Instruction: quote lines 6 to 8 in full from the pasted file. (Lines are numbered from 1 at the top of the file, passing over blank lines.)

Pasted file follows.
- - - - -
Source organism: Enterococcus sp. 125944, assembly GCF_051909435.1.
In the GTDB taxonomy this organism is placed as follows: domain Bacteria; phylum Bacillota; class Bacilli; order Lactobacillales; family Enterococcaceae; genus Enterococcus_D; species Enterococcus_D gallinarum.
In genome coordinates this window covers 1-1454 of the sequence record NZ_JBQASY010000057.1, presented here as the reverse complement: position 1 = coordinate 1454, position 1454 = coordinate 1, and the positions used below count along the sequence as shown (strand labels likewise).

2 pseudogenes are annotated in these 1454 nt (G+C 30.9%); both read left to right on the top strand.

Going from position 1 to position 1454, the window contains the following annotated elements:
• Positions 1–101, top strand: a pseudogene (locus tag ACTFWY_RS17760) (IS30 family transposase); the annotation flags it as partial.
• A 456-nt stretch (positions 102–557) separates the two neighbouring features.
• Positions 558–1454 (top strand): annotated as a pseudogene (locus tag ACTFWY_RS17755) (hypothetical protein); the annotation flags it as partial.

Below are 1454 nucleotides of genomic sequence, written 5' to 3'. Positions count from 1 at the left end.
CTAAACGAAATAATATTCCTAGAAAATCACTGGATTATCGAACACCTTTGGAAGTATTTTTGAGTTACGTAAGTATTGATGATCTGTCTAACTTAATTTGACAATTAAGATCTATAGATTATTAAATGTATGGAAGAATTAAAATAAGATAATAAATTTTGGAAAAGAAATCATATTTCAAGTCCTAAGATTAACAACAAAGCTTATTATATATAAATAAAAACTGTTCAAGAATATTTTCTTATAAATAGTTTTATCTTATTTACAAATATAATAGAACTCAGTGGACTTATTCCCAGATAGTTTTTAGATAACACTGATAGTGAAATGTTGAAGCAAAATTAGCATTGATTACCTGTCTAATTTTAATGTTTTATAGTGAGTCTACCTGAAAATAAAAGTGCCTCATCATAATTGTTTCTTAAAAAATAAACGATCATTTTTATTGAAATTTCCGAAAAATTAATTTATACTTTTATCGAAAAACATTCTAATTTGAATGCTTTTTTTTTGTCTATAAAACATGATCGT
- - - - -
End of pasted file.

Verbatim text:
• Positions 1–101, top strand: a pseudogene (locus tag ACTFWY_RS17760) (IS30 family transposase); the annotation flags it as partial.
• A 456-nt stretch (positions 102–557) separates the two neighbouring features.
• Positions 558–1454 (top strand): annotated as a pseudogene (locus tag ACTFWY_RS17755) (hypothetical protein); the annotation flags it as partial.